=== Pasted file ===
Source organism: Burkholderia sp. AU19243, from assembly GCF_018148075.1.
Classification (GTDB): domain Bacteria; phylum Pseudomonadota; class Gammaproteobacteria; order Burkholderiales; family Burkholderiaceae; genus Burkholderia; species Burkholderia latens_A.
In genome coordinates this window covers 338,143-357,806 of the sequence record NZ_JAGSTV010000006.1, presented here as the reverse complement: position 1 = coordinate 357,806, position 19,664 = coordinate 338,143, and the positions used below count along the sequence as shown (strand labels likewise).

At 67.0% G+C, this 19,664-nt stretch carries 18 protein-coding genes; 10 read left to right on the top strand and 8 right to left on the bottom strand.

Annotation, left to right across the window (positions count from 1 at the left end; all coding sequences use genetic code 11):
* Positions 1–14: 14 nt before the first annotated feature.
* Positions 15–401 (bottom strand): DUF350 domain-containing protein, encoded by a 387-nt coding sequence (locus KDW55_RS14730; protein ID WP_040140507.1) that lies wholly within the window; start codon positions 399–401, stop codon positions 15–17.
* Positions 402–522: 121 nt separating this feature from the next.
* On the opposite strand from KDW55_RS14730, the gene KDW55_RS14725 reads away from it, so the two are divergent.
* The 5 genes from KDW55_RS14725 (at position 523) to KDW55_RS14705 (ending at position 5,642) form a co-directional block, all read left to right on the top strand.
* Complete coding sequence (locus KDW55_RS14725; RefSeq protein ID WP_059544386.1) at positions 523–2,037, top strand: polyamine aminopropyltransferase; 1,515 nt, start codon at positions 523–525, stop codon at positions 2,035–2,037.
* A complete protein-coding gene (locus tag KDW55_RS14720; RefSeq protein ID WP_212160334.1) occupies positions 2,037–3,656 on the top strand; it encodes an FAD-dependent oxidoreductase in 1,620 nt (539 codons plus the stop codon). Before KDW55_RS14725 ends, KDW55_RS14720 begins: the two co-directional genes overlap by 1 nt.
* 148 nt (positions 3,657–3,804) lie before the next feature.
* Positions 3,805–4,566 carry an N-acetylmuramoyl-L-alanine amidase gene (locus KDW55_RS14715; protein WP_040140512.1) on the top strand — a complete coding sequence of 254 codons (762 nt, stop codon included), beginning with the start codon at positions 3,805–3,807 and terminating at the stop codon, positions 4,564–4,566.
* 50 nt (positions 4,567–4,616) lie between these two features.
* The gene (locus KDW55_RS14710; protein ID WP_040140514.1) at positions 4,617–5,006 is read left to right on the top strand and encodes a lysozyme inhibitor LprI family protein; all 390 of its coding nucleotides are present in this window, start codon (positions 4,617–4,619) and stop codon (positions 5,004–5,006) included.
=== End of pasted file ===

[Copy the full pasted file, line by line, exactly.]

Source organism: Burkholderia sp. AU19243, from assembly GCF_018148075.1.
Classification (GTDB): domain Bacteria; phylum Pseudomonadota; class Gammaproteobacteria; order Burkholderiales; family Burkholderiaceae; genus Burkholderia; species Burkholderia latens_A.
In genome coordinates this window covers 338,143-357,806 of the sequence record NZ_JAGSTV010000006.1, presented here as the reverse complement: position 1 = coordinate 357,806, position 19,664 = coordinate 338,143, and the positions used below count along the sequence as shown (strand labels likewise).

At 67.0% G+C, this 19,664-nt stretch carries 18 protein-coding genes; 10 read left to right on the top strand and 8 right to left on the bottom strand.

Annotation, left to right across the window (positions count from 1 at the left end; all coding sequences use genetic code 11):
* Positions 1–14: 14 nt before the first annotated feature.
* Positions 15–401 (bottom strand): DUF350 domain-containing protein, encoded by a 387-nt coding sequence (locus KDW55_RS14730; protein ID WP_040140507.1) that lies wholly within the window; start codon positions 399–401, stop codon positions 15–17.
* Positions 402–522: 121 nt separating this feature from the next.
* On the opposite strand from KDW55_RS14730, the gene KDW55_RS14725 reads away from it, so the two are divergent.
* The 5 genes from KDW55_RS14725 (at position 523) to KDW55_RS14705 (ending at position 5,642) form a co-directional block, all read left to right on the top strand.
* Complete coding sequence (locus KDW55_RS14725; RefSeq protein ID WP_059544386.1) at positions 523–2,037, top strand: polyamine aminopropyltransferase; 1,515 nt, start codon at positions 523–525, stop codon at positions 2,035–2,037.
* A complete protein-coding gene (locus tag KDW55_RS14720; RefSeq protein ID WP_212160334.1) occupies positions 2,037–3,656 on the top strand; it encodes an FAD-dependent oxidoreductase in 1,620 nt (539 codons plus the stop codon). Before KDW55_RS14725 ends, KDW55_RS14720 begins: the two co-directional genes overlap by 1 nt.
* 148 nt (positions 3,657–3,804) lie before the next feature.
* Positions 3,805–4,566 carry an N-acetylmuramoyl-L-alanine amidase gene (locus KDW55_RS14715; protein WP_040140512.1) on the top strand — a complete coding sequence of 254 codons (762 nt, stop codon included), beginning with the start codon at positions 3,805–3,807 and terminating at the stop codon, positions 4,564–4,566.
* 50 nt (positions 4,567–4,616) lie between these two features.
* The gene (locus KDW55_RS14710; protein ID WP_040140514.1) at positions 4,617–5,006 is read left to right on the top strand and encodes a lysozyme inhibitor LprI family protein; all 390 of its coding nucleotides are present in this window, start codon (positions 4,617–4,619) and stop codon (positions 5,004–5,006) included.